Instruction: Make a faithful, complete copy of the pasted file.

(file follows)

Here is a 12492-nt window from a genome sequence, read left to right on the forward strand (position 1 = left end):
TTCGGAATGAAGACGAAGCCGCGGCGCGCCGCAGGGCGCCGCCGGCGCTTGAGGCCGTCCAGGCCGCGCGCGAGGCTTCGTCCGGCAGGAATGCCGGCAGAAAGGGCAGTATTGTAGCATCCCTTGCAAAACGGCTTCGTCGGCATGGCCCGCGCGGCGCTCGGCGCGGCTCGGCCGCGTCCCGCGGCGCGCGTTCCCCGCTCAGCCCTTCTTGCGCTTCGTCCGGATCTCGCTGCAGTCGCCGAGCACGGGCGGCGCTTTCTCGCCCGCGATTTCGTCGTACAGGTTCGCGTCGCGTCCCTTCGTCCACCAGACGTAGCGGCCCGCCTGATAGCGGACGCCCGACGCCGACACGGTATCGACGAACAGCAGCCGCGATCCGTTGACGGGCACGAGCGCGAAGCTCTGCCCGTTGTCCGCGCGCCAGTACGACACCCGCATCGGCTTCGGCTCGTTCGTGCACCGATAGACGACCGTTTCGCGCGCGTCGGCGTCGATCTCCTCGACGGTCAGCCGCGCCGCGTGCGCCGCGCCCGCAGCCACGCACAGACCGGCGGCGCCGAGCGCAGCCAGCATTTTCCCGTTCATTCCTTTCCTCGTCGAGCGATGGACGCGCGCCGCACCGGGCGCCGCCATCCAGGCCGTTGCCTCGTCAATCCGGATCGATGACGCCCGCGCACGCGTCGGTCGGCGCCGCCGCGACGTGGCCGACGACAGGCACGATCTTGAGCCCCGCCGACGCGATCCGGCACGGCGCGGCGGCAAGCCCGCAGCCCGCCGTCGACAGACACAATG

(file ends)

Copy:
Here is a 12492-nt window from a genome sequence, read left to right on the forward strand (position 1 = left end):
TTCGGAATGAAGACGAAGCCGCGGCGCGCCGCAGGGCGCCGCCGGCGCTTGAGGCCGTCCAGGCCGCGCGCGAGGCTTCGTCCGGCAGGAATGCCGGCAGAAAGGGCAGTATTGTAGCATCCCTTGCAAAACGGCTTCGTCGGCATGGCCCGCGCGGCGCTCGGCGCGGCTCGGCCGCGTCCCGCGGCGCGCGTTCCCCGCTCAGCCCTTCTTGCGCTTCGTCCGGATCTCGCTGCAGTCGCCGAGCACGGGCGGCGCTTTCTCGCCCGCGATTTCGTCGTACAGGTTCGCGTCGCGTCCCTTCGTCCACCAGACGTAGCGGCCCGCCTGATAGCGGACGCCCGACGCCGACACGGTATCGACGAACAGCAGCCGCGATCCGTTGACGGGCACGAGCGCGAAGCTCTGCCCGTTGTCCGCGCGCCAGTACGACACCCGCATCGGCTTCGGCTCGTTCGTGCACCGATAGACGACCGTTTCGCGCGCGTCGGCGTCGATCTCCTCGACGGTCAGCCGCGCCGCGTGCGCCGCGCCCGCAGCCACGCACAGACCGGCGGCGCCGAGCGCAGCCAGCATTTTCCCGTTCATTCCTTTCCTCGTCGAGCGATGGACGCGCGCCGCACCGGGCGCCGCCATCCAGGCCGTTGCCTCGTCAATCCGGATCGATGACGCCCGCGCACGCGTCGGTCGGCGCCGCCGCGACGTGGCCGACGACAGGCACGATCTTGAGCCCCGCCGACGCGATCCGGCACGGCGCGGCGGCAAGCCCGCAGCCCGCCGTCGACAGACACAATG